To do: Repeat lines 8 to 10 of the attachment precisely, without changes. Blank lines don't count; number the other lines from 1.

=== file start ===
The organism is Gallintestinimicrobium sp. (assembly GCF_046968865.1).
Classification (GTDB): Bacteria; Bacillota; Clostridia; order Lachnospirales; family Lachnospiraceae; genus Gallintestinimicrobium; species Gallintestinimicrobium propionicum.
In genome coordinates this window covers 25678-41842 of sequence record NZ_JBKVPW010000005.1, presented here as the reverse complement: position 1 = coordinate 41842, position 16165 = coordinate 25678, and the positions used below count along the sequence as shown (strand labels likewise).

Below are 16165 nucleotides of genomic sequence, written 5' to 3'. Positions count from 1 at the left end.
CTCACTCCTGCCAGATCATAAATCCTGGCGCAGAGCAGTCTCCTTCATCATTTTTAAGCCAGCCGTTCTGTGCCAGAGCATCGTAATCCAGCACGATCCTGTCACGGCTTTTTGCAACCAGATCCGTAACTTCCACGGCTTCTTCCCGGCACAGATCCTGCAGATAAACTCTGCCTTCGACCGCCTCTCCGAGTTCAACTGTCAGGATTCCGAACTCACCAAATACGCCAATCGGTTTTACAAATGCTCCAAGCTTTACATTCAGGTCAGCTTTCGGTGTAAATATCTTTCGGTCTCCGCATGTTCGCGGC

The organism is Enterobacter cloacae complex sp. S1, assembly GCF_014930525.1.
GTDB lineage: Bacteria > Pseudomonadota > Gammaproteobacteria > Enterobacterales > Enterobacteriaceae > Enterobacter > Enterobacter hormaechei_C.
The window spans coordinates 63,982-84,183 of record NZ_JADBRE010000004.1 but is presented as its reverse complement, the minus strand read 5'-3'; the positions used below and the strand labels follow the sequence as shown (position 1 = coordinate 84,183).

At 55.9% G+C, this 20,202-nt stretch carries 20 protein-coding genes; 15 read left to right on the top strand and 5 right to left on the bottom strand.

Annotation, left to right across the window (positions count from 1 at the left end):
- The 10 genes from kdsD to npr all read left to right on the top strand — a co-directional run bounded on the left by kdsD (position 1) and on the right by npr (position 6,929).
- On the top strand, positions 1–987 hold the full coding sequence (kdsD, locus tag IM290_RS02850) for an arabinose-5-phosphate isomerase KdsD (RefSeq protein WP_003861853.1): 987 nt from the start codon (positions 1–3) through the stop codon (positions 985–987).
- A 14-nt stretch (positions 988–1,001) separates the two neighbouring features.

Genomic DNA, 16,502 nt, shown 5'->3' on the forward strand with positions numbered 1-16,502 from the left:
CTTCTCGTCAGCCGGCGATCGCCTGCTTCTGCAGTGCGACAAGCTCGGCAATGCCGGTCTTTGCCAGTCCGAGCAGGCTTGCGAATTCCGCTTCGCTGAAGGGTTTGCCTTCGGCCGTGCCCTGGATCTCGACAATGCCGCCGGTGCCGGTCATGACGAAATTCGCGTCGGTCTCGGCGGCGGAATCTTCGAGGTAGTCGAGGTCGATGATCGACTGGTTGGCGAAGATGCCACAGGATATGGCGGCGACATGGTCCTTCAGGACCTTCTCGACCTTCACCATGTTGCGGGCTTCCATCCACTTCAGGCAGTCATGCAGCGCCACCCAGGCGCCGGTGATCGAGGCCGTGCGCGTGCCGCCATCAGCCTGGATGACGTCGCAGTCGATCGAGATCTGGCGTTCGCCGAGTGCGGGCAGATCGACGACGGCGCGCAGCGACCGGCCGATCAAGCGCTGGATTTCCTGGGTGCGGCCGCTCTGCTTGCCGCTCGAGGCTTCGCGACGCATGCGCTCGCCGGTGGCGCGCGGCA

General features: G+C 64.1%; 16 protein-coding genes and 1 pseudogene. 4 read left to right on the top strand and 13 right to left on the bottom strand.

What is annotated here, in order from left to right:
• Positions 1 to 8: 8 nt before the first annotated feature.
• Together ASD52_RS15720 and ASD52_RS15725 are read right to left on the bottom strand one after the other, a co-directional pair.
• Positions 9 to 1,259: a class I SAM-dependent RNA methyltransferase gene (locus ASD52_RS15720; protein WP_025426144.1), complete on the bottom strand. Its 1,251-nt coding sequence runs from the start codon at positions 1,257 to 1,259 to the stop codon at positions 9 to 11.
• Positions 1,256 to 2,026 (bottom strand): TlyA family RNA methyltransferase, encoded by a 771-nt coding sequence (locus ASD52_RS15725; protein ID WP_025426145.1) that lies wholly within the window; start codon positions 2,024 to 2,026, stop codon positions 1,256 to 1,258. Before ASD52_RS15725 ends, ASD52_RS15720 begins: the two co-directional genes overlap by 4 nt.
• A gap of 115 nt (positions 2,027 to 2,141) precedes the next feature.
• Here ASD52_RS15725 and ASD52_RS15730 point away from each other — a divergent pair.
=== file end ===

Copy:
The window spans coordinates 63,982-84,183 of record NZ_JADBRE010000004.1 but is presented as its reverse complement, the minus strand read 5'-3'; the positions used below and the strand labels follow the sequence as shown (position 1 = coordinate 84,183).

At 55.9% G+C, this 20,202-nt stretch carries 20 protein-coding genes; 15 read left to right on the top strand and 5 right to left on the bottom strand.

Annotation, left to right across the window (positions count from 1 at the left end):